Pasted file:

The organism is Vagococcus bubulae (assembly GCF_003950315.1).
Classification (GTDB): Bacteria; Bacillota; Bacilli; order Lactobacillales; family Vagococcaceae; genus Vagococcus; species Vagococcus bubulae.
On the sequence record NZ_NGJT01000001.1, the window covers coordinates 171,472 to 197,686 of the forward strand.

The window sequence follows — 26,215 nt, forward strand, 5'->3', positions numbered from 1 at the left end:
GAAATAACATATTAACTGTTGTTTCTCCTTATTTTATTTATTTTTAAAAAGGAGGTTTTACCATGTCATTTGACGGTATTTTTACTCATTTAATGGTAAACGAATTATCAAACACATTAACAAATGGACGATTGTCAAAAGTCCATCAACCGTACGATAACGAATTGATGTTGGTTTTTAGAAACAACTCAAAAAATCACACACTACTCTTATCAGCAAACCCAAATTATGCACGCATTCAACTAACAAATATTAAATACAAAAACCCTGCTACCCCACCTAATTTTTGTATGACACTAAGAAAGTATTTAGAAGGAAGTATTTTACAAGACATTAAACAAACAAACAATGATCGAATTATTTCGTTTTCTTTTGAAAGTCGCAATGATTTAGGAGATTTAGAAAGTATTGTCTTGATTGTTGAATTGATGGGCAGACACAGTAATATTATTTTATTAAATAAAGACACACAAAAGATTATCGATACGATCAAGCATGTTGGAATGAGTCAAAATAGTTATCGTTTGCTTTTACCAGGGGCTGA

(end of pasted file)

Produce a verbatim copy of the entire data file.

The organism is Vagococcus bubulae (assembly GCF_003950315.1).
Classification (GTDB): Bacteria; Bacillota; Bacilli; order Lactobacillales; family Vagococcaceae; genus Vagococcus; species Vagococcus bubulae.
On the sequence record NZ_NGJT01000001.1, the window covers coordinates 171,472 to 197,686 of the forward strand.

The window sequence follows — 26,215 nt, forward strand, 5'->3', positions numbered from 1 at the left end:
GAAATAACATATTAACTGTTGTTTCTCCTTATTTTATTTATTTTTAAAAAGGAGGTTTTACCATGTCATTTGACGGTATTTTTACTCATTTAATGGTAAACGAATTATCAAACACATTAACAAATGGACGATTGTCAAAAGTCCATCAACCGTACGATAACGAATTGATGTTGGTTTTTAGAAACAACTCAAAAAATCACACACTACTCTTATCAGCAAACCCAAATTATGCACGCATTCAACTAACAAATATTAAATACAAAAACCCTGCTACCCCACCTAATTTTTGTATGACACTAAGAAAGTATTTAGAAGGAAGTATTTTACAAGACATTAAACAAACAAACAATGATCGAATTATTTCGTTTTCTTTTGAAAGTCGCAATGATTTAGGAGATTTAGAAAGTATTGTCTTGATTGTTGAATTGATGGGCAGACACAGTAATATTATTTTATTAAATAAAGACACACAAAAGATTATCGATACGATCAAGCATGTTGGAATGAGTCAAAATAGTTATCGTTTGCTTTTACCAGGGGCTGA